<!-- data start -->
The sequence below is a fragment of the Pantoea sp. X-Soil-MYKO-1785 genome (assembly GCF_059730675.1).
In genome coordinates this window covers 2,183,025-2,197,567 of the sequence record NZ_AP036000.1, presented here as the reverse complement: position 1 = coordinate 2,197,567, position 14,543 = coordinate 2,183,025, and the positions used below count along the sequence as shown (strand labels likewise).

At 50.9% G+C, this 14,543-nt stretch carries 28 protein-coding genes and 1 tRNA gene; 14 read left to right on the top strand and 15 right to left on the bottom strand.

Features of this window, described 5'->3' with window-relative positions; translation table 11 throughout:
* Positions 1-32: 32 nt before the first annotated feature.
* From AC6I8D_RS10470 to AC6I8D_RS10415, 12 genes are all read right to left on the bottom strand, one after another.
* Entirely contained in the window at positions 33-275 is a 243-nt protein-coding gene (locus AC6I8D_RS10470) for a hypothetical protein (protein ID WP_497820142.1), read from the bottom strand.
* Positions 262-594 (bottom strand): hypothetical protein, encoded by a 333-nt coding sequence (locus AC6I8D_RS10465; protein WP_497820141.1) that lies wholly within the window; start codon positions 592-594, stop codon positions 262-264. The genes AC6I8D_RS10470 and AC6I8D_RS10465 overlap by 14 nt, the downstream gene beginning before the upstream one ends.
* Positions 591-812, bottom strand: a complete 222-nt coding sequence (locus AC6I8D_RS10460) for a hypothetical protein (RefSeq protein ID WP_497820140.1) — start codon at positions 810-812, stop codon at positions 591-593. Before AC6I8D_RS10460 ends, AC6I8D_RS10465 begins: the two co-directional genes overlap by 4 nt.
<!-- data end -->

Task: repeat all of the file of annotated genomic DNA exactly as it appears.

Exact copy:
The sequence below is a fragment of the Pantoea sp. X-Soil-MYKO-1785 genome (assembly GCF_059730675.1).
In genome coordinates this window covers 2,183,025-2,197,567 of the sequence record NZ_AP036000.1, presented here as the reverse complement: position 1 = coordinate 2,197,567, position 14,543 = coordinate 2,183,025, and the positions used below count along the sequence as shown (strand labels likewise).

At 50.9% G+C, this 14,543-nt stretch carries 28 protein-coding genes and 1 tRNA gene; 14 read left to right on the top strand and 15 right to left on the bottom strand.

Features of this window, described 5'->3' with window-relative positions; translation table 11 throughout:
* Positions 1-32: 32 nt before the first annotated feature.
* From AC6I8D_RS10470 to AC6I8D_RS10415, 12 genes are all read right to left on the bottom strand, one after another.
* Entirely contained in the window at positions 33-275 is a 243-nt protein-coding gene (locus AC6I8D_RS10470) for a hypothetical protein (protein ID WP_497820142.1), read from the bottom strand.
* Positions 262-594 (bottom strand): hypothetical protein, encoded by a 333-nt coding sequence (locus AC6I8D_RS10465; protein WP_497820141.1) that lies wholly within the window; start codon positions 592-594, stop codon positions 262-264. The genes AC6I8D_RS10470 and AC6I8D_RS10465 overlap by 14 nt, the downstream gene beginning before the upstream one ends.
* Positions 591-812, bottom strand: a complete 222-nt coding sequence (locus AC6I8D_RS10460) for a hypothetical protein (RefSeq protein ID WP_497820140.1) — start codon at positions 810-812, stop codon at positions 591-593. Before AC6I8D_RS10460 ends, AC6I8D_RS10465 begins: the two co-directional genes overlap by 4 nt.